There is no need for the ABA to deal with complaints against ISPs concerning content or breaches of the Broadcasting Services Act, if a sensible decision is made by the Commonwealth to indemnify ISPs against liability for content. By legislating also upon the obligations of content providers, the Commonwealth, in co-operation with the States, can establish procedures for establishing whether content is legal or illegal.

All commentators accept that there is some Internet content that is universally condemned, and some consider international efforts to eradicate it are capable of success. The precise definition of this content in a new Internet-Illegal guideline statement would be the appropriate response by an Australian government intent on making an effective contribution to dealing with criminal content. Obviously, the narrowest definitions of illegal content are most likely to be successfully prohibited - a wide definition that includes material routinely available in other countries and protected as free speech in the United States would be pointless and unenforceable. ISPs should be entirely indemnified against content provided by another, simply because every censorship law of every other medium is directed against the content provider, not the supplier of the medium.

One of the most controversial of the DoCA proposals was that it should be made a Federal offence for an ISP to "knowingly allow" a person to publish material that "would be" refused classification under OFLC guidelines. The exact guidelines intended are not specified.

Other proposals to require liability for content that would otherwise be "illegal under a State or Territory law" would require an encyclopaediac knowledge of different laws even if neither user, ISP nor content provider is in that jurisdiction. Such proposals slump back to the sloppy definitions and technical impossibility that has categorised other attempts to make ISPs liable for the transmission of data by others.

In the event that the Government is determined to criminalise an ISP who knows that a user is providing or obtaining illegal material, at least the content must be defined with a precision greater than the vague guidelines for publications, movies or computer games. EFA submits that the only material that can be plausibly prohibited is that which is prosecuted in the USA and in all major countries - specifically authentic child sexual abuse images.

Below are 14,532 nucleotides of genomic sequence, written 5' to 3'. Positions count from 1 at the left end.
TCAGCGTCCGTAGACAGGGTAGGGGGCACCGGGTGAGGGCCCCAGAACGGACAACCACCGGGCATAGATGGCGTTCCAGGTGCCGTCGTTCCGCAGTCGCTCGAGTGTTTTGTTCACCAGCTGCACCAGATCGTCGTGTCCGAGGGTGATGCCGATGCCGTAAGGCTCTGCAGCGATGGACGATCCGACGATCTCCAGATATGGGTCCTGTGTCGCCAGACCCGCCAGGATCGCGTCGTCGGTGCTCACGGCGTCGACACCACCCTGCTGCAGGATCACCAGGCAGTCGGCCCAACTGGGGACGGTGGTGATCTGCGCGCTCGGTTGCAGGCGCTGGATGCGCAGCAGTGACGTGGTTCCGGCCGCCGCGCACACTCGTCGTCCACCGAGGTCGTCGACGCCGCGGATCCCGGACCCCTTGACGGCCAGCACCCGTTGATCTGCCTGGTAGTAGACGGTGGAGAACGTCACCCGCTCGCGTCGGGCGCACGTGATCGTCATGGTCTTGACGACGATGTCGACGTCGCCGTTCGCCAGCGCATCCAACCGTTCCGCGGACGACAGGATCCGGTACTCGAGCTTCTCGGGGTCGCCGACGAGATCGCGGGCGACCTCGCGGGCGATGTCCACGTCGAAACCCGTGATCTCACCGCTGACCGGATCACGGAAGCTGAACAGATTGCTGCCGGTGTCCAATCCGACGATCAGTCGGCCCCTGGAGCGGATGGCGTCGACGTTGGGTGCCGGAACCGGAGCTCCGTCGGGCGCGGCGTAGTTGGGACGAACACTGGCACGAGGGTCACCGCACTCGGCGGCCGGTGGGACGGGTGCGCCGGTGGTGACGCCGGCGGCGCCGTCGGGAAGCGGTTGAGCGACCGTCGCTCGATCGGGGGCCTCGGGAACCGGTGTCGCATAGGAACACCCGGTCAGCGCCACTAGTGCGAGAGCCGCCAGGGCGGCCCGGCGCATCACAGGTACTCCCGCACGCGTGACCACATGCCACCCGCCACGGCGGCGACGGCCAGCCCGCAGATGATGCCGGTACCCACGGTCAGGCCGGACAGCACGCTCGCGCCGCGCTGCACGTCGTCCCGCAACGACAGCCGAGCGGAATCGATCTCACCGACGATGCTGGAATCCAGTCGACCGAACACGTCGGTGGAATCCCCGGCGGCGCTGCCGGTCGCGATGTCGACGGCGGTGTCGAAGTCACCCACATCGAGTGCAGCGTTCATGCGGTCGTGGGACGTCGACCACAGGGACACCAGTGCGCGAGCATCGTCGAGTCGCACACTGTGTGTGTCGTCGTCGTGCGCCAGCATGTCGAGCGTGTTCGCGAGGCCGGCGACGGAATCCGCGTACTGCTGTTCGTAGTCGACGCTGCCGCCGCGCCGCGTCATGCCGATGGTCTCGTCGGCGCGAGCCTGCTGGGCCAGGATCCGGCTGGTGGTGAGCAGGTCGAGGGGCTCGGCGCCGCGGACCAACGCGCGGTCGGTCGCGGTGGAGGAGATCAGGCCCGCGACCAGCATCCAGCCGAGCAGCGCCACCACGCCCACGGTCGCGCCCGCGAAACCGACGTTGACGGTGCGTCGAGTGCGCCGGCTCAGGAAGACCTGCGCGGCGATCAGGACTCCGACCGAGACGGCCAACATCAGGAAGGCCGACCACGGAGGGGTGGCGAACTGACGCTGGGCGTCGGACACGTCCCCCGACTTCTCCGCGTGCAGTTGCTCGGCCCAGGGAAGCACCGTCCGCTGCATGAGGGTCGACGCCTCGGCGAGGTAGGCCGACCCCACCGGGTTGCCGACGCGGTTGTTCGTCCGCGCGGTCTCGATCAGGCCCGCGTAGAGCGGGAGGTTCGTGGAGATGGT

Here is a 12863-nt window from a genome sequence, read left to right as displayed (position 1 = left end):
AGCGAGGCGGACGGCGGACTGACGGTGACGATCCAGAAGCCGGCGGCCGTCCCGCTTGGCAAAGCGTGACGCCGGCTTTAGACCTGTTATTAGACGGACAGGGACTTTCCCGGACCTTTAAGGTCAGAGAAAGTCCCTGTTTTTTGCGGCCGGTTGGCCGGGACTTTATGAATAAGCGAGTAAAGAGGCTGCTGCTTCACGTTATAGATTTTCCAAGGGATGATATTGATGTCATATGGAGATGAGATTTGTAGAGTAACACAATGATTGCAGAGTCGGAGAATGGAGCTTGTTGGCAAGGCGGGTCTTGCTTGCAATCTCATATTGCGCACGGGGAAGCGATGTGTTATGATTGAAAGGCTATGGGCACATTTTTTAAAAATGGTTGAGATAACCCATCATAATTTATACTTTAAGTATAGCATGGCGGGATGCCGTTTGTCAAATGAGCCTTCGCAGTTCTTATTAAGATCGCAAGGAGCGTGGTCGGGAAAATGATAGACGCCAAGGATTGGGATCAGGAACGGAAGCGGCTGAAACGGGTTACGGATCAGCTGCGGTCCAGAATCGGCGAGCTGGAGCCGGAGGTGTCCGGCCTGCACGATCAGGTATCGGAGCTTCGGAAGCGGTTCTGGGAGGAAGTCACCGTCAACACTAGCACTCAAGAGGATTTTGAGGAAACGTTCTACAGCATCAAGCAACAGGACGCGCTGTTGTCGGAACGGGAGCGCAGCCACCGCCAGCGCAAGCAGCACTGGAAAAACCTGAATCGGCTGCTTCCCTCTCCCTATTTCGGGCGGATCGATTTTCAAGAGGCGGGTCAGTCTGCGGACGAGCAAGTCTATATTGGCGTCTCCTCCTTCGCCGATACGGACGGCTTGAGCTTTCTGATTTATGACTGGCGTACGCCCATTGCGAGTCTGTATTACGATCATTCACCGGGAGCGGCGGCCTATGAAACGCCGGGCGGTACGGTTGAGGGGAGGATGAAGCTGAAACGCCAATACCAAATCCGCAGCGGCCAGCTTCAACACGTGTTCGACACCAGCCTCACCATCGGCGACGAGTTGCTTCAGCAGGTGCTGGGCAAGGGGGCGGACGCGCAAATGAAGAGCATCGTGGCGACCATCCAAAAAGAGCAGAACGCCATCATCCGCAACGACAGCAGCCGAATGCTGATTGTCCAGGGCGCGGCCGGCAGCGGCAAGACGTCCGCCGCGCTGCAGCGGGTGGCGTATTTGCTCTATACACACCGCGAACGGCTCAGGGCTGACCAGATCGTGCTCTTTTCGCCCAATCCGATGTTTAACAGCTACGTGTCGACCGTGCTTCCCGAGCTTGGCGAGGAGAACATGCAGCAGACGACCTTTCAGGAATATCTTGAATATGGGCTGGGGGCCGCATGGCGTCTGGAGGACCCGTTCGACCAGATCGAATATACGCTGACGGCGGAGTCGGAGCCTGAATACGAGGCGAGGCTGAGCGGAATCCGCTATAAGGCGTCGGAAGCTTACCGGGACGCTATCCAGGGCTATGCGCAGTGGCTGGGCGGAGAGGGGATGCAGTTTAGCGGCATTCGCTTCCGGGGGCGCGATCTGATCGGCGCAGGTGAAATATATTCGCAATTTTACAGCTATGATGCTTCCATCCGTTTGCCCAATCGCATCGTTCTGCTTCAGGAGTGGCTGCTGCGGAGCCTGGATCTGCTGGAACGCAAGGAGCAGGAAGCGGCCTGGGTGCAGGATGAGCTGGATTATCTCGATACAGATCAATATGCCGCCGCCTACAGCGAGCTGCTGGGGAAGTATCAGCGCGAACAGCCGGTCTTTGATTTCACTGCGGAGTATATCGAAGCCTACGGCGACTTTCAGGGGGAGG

EFA is opposed to measures which leave to the States and Territories the task of determining liability for content published or obtained by content originators or end users. Enormous jurisdictional problems flow from such a position ... a Perth user may place content on a Sydney-based ISP's system which happens to store that content in Melbourne wherefrom it is accessed by a user in Tasmania. It is obvious that national laws fail to regulate all Internet content, and regional governments are less able to make an impact on the type of material available. There is also a real danger that one rogue State could ban MA-rated material, criminalising every Australian Internet user ; or that an effective national policy will be slow to develop when States-rights rivalries prolong the process towards consensus.

It would only take one State or Territory to drive all Australian ISPs, users and content providers off-shore - and this, EFA submits, is a poor environment for a national policy encouraging the information technology industries to expand into an export market. What benefit for Australia is there in local industries having to move between States or even go overseas?

EFA submits that Internet regulation is beyond the jurisdiction of State and Territory governments, and that consensus is too unlikely to be achieved to be the basis of content regulation. It is time for the Federal government to recognise that Internet content is primarily an international issue, and only limited regulation is possible even at a national level. A multiplicity of content classifications around Australia would be a burden on the development of Internet businesses and would result in differing rights of free speech on the Internet depending on State or Territory - in the view of EFA an unacceptable outcome.